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In a Relationship with Plants 🌿

6 minute read

Proven to help nourish and heal, plants have medicinal powers that were seeded long ago. They don’t just look good, they make us feel good too. No matter the location—from NYC, Chicago to LA—the Earth graciously gifted our species with plants to help us cope with essentially any and all pain points. “Plant medicine is grandma’s medicine,” says herbalist Samantha Feld, who focuses on the ancient practice of plant medicine and how to integrate it into our modern lifestyles. 

Even in an urban landscape, where there’s a sense of disconnect from nature, we can still awaken a relationship with plants. It doesn’t have to be a jungle. Even a small patch of trees in a local park or one indoor plant can be helpful to our overall health. Not all plants have medicinal properties. However, plants absorb toxins in the air and overall produce more oxygen for our bodies.So, even when we aren’t using plants for medicinal purposes, they are still working in our favor. 

Humans encounter stress on a regular basis—at work, in traffic, in relationships. It’s a part of life. Stress helps build resiliency. Recovery from stress is also part of life and an area where plants can be great allies. At the same time, there are so many healing plants to choose from that it can be hard to know where to start. 

Sam guides people on their wellness journey by demystifying certain plants and providing context on how and when to use them. She starts with an initial consultation which serves as a diagnostic of your body’s unique makeup (ex. Do you run hot or cold?). From there, she crafts a plan tailored to your needs in conjunction with Verdant LA, plant medicine, for the modern human.

Our on-demand, instant gratification era has spawned a movement called Anarcho-herbalism, which people like Sam resonate deeply with. This approach to health and wellness is old wine in a new bottle. It calls back to earlier eras where the bond between people and plants was treated as something spiritual, a practice that’s still observed by indigenous cultures throughout the world.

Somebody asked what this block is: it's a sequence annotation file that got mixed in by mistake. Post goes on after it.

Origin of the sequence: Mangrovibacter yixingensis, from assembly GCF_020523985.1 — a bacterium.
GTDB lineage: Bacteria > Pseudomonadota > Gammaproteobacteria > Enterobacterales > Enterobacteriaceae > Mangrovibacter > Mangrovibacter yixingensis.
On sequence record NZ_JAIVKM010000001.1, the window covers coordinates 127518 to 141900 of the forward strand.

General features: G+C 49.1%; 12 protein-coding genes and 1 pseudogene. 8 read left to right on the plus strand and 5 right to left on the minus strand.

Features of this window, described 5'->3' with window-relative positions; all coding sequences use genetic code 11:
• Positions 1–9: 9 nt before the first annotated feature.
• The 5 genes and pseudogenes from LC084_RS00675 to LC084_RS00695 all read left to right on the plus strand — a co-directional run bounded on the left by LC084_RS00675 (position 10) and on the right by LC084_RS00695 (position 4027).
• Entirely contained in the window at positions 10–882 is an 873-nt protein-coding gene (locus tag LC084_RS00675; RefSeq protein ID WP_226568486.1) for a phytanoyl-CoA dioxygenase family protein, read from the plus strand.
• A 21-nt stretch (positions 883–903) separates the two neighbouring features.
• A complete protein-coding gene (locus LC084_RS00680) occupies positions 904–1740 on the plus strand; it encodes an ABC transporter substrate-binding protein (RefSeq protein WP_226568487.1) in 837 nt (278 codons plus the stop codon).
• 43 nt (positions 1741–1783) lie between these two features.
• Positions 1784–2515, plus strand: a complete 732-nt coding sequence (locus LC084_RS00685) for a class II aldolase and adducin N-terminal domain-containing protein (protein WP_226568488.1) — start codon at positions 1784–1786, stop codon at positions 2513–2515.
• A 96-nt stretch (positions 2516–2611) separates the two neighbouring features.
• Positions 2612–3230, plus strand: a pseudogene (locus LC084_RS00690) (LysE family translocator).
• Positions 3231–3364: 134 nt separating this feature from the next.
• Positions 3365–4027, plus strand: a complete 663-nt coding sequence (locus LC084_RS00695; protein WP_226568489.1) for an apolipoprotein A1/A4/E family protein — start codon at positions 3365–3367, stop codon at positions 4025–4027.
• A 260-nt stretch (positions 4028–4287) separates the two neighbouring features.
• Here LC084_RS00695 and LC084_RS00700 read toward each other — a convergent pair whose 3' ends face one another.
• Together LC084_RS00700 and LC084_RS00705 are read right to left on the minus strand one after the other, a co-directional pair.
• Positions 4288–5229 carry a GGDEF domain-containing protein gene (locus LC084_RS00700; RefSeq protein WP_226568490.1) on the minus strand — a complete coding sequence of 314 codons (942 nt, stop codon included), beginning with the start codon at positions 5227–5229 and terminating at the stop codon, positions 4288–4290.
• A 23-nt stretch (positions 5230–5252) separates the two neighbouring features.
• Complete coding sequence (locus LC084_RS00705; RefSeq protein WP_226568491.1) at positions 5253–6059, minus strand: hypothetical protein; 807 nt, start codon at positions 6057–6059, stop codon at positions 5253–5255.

There’s around one hundred medicinal herbs and flowers with unique healing properties. Western medicine has taken note of this, and opened its doors to herbal remedies in a field that it still refers to as “alternative,” “functional,” or “holistic” as if being in relationship with plants was something optional. 

When asked about an alternative to countless cups of coffee everyday, for an easy entry point into the plant world, Sam steered us to the Schisandra berry. Instead of starting your morning off with caffeine, she recommended the adaptogenic berry that’s known to boost energy and sustain concentration without burnout Schisandra also supports healthy liver function, which reduces signs of stress and aging. Brain fog after a long day? Steep some rosemary into tea and have a glass before bed. These are just two of the many ways that you can welcome plants (back) into your life. 

So, how does one cultivate a relationship with plants that are already around us? Sam says it runs deeper than just watering your plants. She recommends sitting with a plant before taking from it. She even practices plant meditation, which can help your mind tune into the healing powers the plant has on your body. When you meditate with a plant, you can notice subtle energy shifts within the body to understand how you’ll react once working with it. Once you establish that intimate connection, the rest comes from the heart. When taking pieces of a plant, be it the root or flower, we can give back with song or prayer. We can sprinkle herbs around the plant and remind it that we are thankful. It’s important to understand not to harm the plant before and when you take from it; treat it as part of the community where we are all healing. This approach will help restore an age old contract: we take care of the plants and the plants take care of us.